(.setPreferredSize sp (Dimension. 410 190))
(.setLineWrap ta true)
(.setSize fr 410 210)
(.add pane lbl BorderLayout/PAGE_START)
(.add pane sp BorderLayout/CENTER)
(.pack fr)
(.setVisible fr true)
(dotimes [n (count @f)] (.setText ta (str (.getText ta) (@f n) "\n")))))

As you can see at the future line, we let Clojure asynchronously execute the prime generation function while we set the GUI, then we add to the text area by derefencing the future — which will block if its work isn’t complete — and finally present the results.

It’s lovely: with one function we can fork calculation and get on with something else, retrieving the results at a later stage. Simple, easy.

00 (agent) – Clojure’s Concurrent Agents in action

or Clojure’s concurrency agents – a simple example
Clojure has some fantastic concurrency idioms. Agents are but one example of what’s available to the JVM lisper — alongside refs, atoms and vars — that make concurrent programming very easy.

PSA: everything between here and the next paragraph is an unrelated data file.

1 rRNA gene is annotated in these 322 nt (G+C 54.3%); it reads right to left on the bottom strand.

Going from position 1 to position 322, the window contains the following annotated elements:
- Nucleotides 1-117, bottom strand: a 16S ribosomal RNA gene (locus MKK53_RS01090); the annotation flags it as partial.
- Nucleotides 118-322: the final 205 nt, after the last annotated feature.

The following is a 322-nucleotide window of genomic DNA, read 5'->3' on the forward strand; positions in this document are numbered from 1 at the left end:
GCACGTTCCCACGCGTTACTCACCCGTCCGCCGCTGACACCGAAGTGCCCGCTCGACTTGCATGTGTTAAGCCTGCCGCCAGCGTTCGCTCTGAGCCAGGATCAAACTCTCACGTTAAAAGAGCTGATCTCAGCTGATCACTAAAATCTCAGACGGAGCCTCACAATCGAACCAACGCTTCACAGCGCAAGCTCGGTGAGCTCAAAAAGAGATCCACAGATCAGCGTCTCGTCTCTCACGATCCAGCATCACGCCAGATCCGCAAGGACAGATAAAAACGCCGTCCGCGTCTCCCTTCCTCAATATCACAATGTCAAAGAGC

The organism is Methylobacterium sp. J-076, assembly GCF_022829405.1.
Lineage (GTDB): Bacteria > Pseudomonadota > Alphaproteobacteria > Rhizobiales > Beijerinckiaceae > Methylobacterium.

I thought I’d articulate my understanding to help embed the knowledge but to also provide a simple example for newcomers coming to Clojure.

Agents
Clojure’s agent constructs are its way of providing asynchronous read/writes that guarantee visibility across threads but give you the option of not “caring” when those events occur. Put simply, agents are a wrapper for values that can be written/read by multiple “clients” with no guarantee of order. An example would be a fork/join solution: you divide the problem into “bitesize” parts that can then be combined at a common barrier point for combination and utilisation elsewhere.

Here’s how you define an agent:
(def a (agent 0)) ; define an agent with an initial value of 0

To read an agent’s value, we just dereference it:
(println @a) ; or (deref a)

To write, you send a function to apply to the value in the agent, like so:
(send a inc) ; apply inc to a

which results in increment of a’s value, to 1.

Clojure’s documentation calls the “inc” in the (send) call above the “action-fn”:
user=> (doc send)
-------------------------
clojure.core/send
([a f & args])
Dispatch an action to an agent. Returns the agent immediately.
Subsequently, in a thread from a thread pool, the state of the agent